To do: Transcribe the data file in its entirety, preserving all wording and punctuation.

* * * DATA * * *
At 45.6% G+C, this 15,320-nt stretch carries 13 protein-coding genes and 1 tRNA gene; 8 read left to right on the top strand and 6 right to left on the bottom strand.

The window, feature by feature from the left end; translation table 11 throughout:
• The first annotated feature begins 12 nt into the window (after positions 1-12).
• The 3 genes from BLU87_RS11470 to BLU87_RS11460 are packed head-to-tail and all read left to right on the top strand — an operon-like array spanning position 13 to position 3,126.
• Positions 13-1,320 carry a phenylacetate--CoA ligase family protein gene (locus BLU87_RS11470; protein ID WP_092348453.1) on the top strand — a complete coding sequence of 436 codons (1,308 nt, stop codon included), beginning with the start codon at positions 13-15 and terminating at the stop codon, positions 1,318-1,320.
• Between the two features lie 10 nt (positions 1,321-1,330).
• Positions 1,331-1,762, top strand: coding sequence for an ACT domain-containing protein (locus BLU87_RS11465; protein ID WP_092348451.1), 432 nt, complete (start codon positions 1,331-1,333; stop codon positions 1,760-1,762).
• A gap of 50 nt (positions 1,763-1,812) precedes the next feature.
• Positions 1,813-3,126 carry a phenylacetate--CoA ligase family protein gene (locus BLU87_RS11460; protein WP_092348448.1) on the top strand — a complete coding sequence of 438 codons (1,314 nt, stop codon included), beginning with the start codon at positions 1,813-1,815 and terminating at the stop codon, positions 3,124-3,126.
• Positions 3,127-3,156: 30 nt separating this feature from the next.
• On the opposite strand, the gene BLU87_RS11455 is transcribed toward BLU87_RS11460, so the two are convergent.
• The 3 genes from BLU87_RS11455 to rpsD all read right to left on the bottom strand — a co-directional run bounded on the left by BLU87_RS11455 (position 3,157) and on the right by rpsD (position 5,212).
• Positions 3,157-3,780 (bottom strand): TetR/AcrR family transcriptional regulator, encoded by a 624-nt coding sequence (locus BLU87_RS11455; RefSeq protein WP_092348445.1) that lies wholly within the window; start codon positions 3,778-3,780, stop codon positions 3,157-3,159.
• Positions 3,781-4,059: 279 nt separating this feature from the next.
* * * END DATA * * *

At 45.6% G+C, this 15,320-nt stretch carries 13 protein-coding genes and 1 tRNA gene; 8 read left to right on the top strand and 6 right to left on the bottom strand.

The window, feature by feature from the left end; translation table 11 throughout:
• The first annotated feature begins 12 nt into the window (after positions 1-12).
• The 3 genes from BLU87_RS11470 to BLU87_RS11460 are packed head-to-tail and all read left to right on the top strand — an operon-like array spanning position 13 to position 3,126.
• Positions 13-1,320 carry a phenylacetate--CoA ligase family protein gene (locus BLU87_RS11470; protein ID WP_092348453.1) on the top strand — a complete coding sequence of 436 codons (1,308 nt, stop codon included), beginning with the start codon at positions 13-15 and terminating at the stop codon, positions 1,318-1,320.
• Between the two features lie 10 nt (positions 1,321-1,330).
• Positions 1,331-1,762, top strand: coding sequence for an ACT domain-containing protein (locus BLU87_RS11465; protein ID WP_092348451.1), 432 nt, complete (start codon positions 1,331-1,333; stop codon positions 1,760-1,762).
• A gap of 50 nt (positions 1,763-1,812) precedes the next feature.
• Positions 1,813-3,126 carry a phenylacetate--CoA ligase family protein gene (locus BLU87_RS11460; protein WP_092348448.1) on the top strand — a complete coding sequence of 438 codons (1,314 nt, stop codon included), beginning with the start codon at positions 1,813-1,815 and terminating at the stop codon, positions 3,124-3,126.
• Positions 3,127-3,156: 30 nt separating this feature from the next.
• On the opposite strand, the gene BLU87_RS11455 is transcribed toward BLU87_RS11460, so the two are convergent.
• The 3 genes from BLU87_RS11455 to rpsD all read right to left on the bottom strand — a co-directional run bounded on the left by BLU87_RS11455 (position 3,157) and on the right by rpsD (position 5,212).
• Positions 3,157-3,780 (bottom strand): TetR/AcrR family transcriptional regulator, encoded by a 624-nt coding sequence (locus BLU87_RS11455; RefSeq protein WP_092348445.1) that lies wholly within the window; start codon positions 3,778-3,780, stop codon positions 3,157-3,159.
• Positions 3,781-4,059: 279 nt separating this feature from the next.